There is an increasing number of Australian home owners becoming property investors – in some scenarios, it is by turning their primary place of residence into an income producing investment property. Before renting your own home, there a number of factors associated. Investors should contact a specialist Quantity Surveyor such as BMT Tax Depreciation and request a tax depreciation schedule that will maximise the cash returns for the owner once the property starts generating an income.
Changing tax situation: when an owner decides to turn their primary place of residence into an income producing property, their tax situation is transformed. Expenses in holding the property such as interest costs, rates and management fees will become tax deductible making owning the property more affordable. The rent also becomes assessable income, and another tax deduction available for the owner while the property is income producing is depreciation. Depreciation deductions can be claimed in two ways once the property begins to earn an income – as a capital works deduction or the structural component of the building, and for the plant and equipment assets contained in the property. The ATO allows income producing property owners to claim this depreciation as a deduction when they complete their annual tax assessment.
A BMT Depreciation Schedule will also include any capital improvements that have been made to a property, even if improvements were completed while the property was a primary place of residence.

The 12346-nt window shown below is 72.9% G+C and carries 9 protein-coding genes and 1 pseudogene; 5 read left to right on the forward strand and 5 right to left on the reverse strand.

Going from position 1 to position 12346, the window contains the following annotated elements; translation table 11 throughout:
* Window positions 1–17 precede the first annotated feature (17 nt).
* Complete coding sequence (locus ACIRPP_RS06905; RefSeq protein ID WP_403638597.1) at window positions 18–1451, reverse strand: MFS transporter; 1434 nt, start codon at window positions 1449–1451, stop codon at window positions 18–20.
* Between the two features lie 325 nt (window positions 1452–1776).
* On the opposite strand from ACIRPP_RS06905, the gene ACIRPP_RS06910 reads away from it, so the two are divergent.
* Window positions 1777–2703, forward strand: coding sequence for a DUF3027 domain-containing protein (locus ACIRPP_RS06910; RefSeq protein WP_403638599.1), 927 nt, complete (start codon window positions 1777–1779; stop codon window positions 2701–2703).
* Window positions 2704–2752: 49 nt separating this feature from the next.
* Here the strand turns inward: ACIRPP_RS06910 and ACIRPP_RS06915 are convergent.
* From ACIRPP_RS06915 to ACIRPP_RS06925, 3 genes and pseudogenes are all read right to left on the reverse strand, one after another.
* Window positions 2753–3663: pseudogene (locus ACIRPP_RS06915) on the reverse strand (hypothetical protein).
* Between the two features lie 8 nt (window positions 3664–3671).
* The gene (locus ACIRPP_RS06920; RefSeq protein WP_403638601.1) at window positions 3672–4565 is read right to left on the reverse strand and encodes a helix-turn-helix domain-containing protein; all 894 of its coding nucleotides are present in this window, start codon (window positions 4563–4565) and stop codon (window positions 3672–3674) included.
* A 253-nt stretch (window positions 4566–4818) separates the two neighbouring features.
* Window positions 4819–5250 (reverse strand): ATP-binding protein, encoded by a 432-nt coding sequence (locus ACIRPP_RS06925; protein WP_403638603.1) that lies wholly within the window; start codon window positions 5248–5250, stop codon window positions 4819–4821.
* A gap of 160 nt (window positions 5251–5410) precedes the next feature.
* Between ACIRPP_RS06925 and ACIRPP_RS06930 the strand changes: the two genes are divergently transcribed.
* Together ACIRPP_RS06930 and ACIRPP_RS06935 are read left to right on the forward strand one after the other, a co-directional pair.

Common misconceptions: property owners often think that it is not worth getting a depreciation schedule completed on an older property. While it is true that newer properties may receive higher deductions due to several contributing factors, all investment properties will earn deductions for the property owner to claim including depreciation on the structural component. Property owners should note that the capital works deductions are governed by the dates the construction commenced. If a residential building commenced construction before the 15th of September 1987, the owners are unable to claim any deductions on the structure. Investors who own properties that are built before this date will still be able to make a claim on the fixtures and fittings within the property and include any recent renovations, even if the renovation was carried out by a previous owner.
Capital gains implications: a primary place of residence is exempt from Capital Gains Tax (CGT), however when a home becomes an investment property some CGT may be triggered if the property is eventually sold. There are numerous scenarios which will reduce or create a total CGT exemption. It is important to discuss this with an Accountant as each individual scenario is different depending on the property’s first use, how long someone lived in the property, how long it is income producing and if the owner has purchased another primary place of residence.
If you have made your home an investment property or you are thinking of making the change, contact your local BMT Tax Depreciation office on 1300 728 726 or visit www.bmtqs.com.au